A Deal May Not Be Done Until the Domain Name is in Your Account

Back in February 2010, I made an offer in private for a domain name. The domain name hadn’t been on the market, and my inquiry was unsolicited. The owner’s asking price at the time was significantly higher than my offer, and he opted not to sell me the domain name because the gap was too great.

A couple of weeks ago, the owner contacted me again to ask if I had an interest in any of his other domain names, some of which were very good.   I was interested in one name, but the price was too much for me to buy it, so I asked if I could try to broker it for him to a few clients, and he agreed (although I had no luck selling it at his asking price).

Late last week the owner contacted me again to see if my initial offer was still valid for the domain name I had originally inquired about, and I said it was. I asked if I could pay using my American Express card, and he agreed to that. I assumed the deal was done since I said my offer was still good and we were finalizing the payment vehicle.

I spoke with a couple close colleagues about the name the next day, and one mentioned that he just saw it for sale through a domain broker. Apparently, when the owner contacted me to ask if my offer was still good, he also reached out to a domain broker to ask him to get a deal done.

Fortunately the broker had just sent out his email and didn’t have any clients bite at the name, so I reached out to him and explained the situation. I didn’t want the domain owner to leverage the broker’s clients and me to get a sweeter deal for the domain name.

The lesson here is that even if you think a domain deal is done, it might not be until the domain name is in your account. Of course there might be legal recourse, but that can take a significant amount of time and expense, and unless the name is of significant value, it might not be worth pursuing.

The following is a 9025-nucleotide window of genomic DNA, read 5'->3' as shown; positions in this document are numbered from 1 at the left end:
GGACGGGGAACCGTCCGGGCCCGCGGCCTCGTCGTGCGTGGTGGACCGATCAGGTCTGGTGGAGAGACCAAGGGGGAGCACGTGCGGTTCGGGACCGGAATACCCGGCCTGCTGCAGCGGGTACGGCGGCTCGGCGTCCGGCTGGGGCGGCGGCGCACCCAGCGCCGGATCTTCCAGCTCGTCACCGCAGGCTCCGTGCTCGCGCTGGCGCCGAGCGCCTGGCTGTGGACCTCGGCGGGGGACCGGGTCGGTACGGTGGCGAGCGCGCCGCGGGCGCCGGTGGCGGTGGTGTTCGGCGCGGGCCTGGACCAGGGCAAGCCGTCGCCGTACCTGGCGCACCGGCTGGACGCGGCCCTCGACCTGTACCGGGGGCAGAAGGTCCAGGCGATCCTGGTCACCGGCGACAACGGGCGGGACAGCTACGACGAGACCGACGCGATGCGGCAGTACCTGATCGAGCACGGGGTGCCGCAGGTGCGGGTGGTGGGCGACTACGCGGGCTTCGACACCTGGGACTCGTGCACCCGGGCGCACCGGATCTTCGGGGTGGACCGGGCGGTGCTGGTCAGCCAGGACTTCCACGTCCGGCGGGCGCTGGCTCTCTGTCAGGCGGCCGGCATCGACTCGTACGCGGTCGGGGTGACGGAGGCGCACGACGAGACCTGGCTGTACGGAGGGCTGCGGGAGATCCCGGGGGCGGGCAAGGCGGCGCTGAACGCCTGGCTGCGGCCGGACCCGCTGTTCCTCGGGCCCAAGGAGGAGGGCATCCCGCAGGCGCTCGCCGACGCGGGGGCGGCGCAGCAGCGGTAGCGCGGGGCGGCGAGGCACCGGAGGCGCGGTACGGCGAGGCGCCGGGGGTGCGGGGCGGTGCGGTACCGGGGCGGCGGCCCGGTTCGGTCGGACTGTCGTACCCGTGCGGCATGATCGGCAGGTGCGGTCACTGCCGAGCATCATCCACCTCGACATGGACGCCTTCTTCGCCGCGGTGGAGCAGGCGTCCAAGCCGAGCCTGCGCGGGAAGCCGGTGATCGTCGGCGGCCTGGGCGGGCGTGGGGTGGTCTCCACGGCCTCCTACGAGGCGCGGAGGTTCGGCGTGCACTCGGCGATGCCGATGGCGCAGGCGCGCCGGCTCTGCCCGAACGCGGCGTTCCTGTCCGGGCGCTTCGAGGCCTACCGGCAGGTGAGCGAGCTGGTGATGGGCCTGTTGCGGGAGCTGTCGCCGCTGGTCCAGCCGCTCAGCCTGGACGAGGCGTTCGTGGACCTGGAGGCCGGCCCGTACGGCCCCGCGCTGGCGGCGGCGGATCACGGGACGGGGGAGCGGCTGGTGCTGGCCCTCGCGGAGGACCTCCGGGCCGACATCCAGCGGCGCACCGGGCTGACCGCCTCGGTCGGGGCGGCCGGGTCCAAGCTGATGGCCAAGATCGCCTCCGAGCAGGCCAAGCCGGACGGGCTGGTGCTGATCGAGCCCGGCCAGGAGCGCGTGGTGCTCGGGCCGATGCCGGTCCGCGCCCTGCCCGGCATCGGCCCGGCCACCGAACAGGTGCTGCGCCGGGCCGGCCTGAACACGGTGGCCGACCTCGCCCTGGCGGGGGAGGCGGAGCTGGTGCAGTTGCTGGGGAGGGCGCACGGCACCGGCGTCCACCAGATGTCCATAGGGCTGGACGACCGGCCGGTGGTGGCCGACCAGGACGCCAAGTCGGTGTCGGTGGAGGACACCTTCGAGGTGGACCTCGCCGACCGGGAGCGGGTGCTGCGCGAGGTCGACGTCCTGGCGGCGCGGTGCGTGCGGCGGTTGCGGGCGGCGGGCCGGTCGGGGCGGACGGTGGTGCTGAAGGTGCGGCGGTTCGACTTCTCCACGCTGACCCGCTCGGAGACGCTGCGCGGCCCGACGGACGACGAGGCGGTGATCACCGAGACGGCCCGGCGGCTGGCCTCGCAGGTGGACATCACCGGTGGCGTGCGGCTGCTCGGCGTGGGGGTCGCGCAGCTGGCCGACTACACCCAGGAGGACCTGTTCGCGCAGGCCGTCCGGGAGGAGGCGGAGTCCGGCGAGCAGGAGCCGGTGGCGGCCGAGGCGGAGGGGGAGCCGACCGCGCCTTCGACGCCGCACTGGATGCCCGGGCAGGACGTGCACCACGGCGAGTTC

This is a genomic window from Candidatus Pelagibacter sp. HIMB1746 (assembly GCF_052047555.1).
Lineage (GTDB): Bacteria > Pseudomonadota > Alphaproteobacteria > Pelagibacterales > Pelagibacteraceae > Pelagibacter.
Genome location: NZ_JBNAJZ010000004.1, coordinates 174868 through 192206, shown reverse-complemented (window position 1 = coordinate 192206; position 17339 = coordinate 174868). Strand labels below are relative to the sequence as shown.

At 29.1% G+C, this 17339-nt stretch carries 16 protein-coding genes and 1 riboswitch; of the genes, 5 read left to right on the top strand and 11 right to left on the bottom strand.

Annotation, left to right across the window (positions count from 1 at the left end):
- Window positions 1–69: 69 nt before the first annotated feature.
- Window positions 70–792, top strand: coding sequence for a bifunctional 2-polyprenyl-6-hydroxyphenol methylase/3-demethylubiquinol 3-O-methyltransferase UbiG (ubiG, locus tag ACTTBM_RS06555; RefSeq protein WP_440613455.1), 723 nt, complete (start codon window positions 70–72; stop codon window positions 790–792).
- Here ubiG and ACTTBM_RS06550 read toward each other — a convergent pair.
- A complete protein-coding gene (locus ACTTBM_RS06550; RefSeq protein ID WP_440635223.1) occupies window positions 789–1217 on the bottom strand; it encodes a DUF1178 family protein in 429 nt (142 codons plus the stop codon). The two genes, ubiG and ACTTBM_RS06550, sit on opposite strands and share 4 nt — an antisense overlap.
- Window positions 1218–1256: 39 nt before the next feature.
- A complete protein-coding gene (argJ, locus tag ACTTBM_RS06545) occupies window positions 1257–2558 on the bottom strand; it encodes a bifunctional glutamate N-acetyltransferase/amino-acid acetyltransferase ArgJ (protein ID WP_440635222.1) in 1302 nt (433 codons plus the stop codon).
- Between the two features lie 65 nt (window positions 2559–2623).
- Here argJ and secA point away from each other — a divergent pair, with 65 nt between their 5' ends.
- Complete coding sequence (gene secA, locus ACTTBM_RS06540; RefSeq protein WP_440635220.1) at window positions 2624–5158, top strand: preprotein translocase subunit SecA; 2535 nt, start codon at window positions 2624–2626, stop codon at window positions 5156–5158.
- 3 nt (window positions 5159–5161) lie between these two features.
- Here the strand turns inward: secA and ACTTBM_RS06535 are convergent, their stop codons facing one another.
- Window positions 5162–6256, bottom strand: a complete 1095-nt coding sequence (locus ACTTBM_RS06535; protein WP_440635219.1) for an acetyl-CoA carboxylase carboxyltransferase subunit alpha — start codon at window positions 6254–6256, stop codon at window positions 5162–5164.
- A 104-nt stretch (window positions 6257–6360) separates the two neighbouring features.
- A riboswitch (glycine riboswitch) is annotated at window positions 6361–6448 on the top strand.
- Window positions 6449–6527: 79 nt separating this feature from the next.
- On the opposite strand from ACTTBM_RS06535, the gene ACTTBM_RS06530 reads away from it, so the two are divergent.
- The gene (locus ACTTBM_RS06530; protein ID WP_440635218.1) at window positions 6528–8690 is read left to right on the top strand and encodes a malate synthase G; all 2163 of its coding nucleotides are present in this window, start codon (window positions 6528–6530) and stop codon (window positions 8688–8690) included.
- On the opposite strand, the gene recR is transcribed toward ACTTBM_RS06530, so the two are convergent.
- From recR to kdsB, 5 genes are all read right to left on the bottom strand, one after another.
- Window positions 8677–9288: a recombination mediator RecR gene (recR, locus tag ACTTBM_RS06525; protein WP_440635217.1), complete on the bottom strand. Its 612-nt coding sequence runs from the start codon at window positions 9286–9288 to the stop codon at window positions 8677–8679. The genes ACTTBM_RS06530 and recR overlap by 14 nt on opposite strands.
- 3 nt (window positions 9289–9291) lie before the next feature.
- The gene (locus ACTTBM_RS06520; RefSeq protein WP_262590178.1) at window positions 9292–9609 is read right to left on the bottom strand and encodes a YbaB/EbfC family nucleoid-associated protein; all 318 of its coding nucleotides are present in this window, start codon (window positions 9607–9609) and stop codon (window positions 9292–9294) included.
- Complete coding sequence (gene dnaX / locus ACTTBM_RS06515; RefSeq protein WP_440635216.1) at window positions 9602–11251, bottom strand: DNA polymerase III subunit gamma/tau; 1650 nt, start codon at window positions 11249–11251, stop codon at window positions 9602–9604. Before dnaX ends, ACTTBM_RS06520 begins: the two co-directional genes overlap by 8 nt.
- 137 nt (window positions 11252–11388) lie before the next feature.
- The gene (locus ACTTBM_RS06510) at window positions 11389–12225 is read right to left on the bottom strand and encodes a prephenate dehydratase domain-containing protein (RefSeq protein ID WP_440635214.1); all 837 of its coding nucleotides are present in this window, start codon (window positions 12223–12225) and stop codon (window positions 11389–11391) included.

Elliot Silver
Elliot Silver
About The Author: Elliot Silver is an Internet entrepreneur and publisher of DomainInvesting.com. Elliot is also the founder and President of Top Notch Domains, LLC, a company that has closed eight figures in deals. Please read the DomainInvesting.com Terms of Use page for additional information about the publisher, website comment policy, disclosures, and conflicts of interest. Reach out to Elliot: Twitter | Facebook | LinkedIn


  1. Here’s a tip and a fairly cheap way of rewarding someone who backs out.

    Contact your lawyer, have him notify the registrar a legal proceeding for X domain is in process and for the registrar to lock the name and dns.

    You can usually have this run a course of several months if you play it right and the seller who backed out just may change their mind, it also prevents them from takling that better offer and reason they screwed you over to start. At some point though the lawyer will be obligated to notify the registrar if you are moving forward or not so at that point it can become expensive of course.

    Just Josh’s little screw you asshole for backing out tip of the day : )

  2. I should add that you are not obligated to actually follow through when your lawyer eventually asks what youd like to do several weeks later.

  3. The reverse also takes place. Where you have received an offer and think you are closing the deal and then the buyer just drops off the face of the planet, never responding. That’s a bummer.

  4. Josh–sounds good, but this is actually very risky unless you are absolutely certain you have the absolute legal right to that name.

    If not, the domain owner could have a strong case of you “infringing” his legal rights to do as s/he sees fit with their property; as this approach is akin to placing a lien on someone’s property without legal justification.

    US courts don’t look kindly on such questionable actions.

    As I’m not an attorney, this is of course not legal advice.

  5. @Steve, you are correct, it is all assuming the deal was to the point of what could be deemed legally binding where the seller clearly breaches said agreement. Again, correct, not merely a way of bullying.

    One case in point I set said wheels in motion was a first name .com. The buyer after long negotiations agreed to sale for X, they started escrow process, we all accepted, I paid and…. they backed out. I would not take such legal action unless it got to this point.

    I find that most times they back out for two reasons, higher offer comes in or they decide its worth more (sellers regret).

    On a side note, care to share your last name Steve?

  6. @Elliot

    This is a little subject. I know that mostly invest into .com domains. You mentioned that you don’t like .org domains too much. However, if you had to pick the top 5 .org domains to own, what would they be?



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